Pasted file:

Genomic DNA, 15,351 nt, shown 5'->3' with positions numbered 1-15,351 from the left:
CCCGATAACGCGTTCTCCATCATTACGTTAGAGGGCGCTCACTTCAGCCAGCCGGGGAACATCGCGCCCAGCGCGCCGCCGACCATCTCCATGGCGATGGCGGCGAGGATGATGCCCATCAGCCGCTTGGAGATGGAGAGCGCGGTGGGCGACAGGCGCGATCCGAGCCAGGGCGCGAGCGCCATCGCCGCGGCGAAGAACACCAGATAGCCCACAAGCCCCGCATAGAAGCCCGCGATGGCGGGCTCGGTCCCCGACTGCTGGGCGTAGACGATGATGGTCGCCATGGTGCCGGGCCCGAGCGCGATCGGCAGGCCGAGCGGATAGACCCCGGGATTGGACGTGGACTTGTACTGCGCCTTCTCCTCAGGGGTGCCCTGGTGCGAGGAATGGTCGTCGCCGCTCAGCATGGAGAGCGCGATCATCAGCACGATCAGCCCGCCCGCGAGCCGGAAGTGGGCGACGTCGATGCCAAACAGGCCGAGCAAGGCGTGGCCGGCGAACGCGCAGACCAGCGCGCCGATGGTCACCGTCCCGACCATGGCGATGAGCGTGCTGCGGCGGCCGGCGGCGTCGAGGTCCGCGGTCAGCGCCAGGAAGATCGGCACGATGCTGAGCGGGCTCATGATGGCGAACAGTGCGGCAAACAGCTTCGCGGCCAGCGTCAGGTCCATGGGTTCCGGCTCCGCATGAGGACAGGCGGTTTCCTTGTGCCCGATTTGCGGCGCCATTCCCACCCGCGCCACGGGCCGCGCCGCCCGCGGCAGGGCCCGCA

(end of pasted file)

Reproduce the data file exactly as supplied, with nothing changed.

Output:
Genomic DNA, 15,351 nt, shown 5'->3' with positions numbered 1-15,351 from the left:
CCCGATAACGCGTTCTCCATCATTACGTTAGAGGGCGCTCACTTCAGCCAGCCGGGGAACATCGCGCCCAGCGCGCCGCCGACCATCTCCATGGCGATGGCGGCGAGGATGATGCCCATCAGCCGCTTGGAGATGGAGAGCGCGGTGGGCGACAGGCGCGATCCGAGCCAGGGCGCGAGCGCCATCGCCGCGGCGAAGAACACCAGATAGCCCACAAGCCCCGCATAGAAGCCCGCGATGGCGGGCTCGGTCCCCGACTGCTGGGCGTAGACGATGATGGTCGCCATGGTGCCGGGCCCGAGCGCGATCGGCAGGCCGAGCGGATAGACCCCGGGATTGGACGTGGACTTGTACTGCGCCTTCTCCTCAGGGGTGCCCTGGTGCGAGGAATGGTCGTCGCCGCTCAGCATGGAGAGCGCGATCATCAGCACGATCAGCCCGCCCGCGAGCCGGAAGTGGGCGACGTCGATGCCAAACAGGCCGAGCAAGGCGTGGCCGGCGAACGCGCAGACCAGCGCGCCGATGGTCACCGTCCCGACCATGGCGATGAGCGTGCTGCGGCGGCCGGCGGCGTCGAGGTCCGCGGTCAGCGCCAGGAAGATCGGCACGATGCTGAGCGGGCTCATGATGGCGAACAGTGCGGCAAACAGCTTCGCGGCCAGCGTCAGGTCCATGGGTTCCGGCTCCGCATGAGGACAGGCGGTTTCCTTGTGCCCGATTTGCGGCGCCATTCCCACCCGCGCCACGGGCCGCGCCGCCCGCGGCAGGGCCCGCA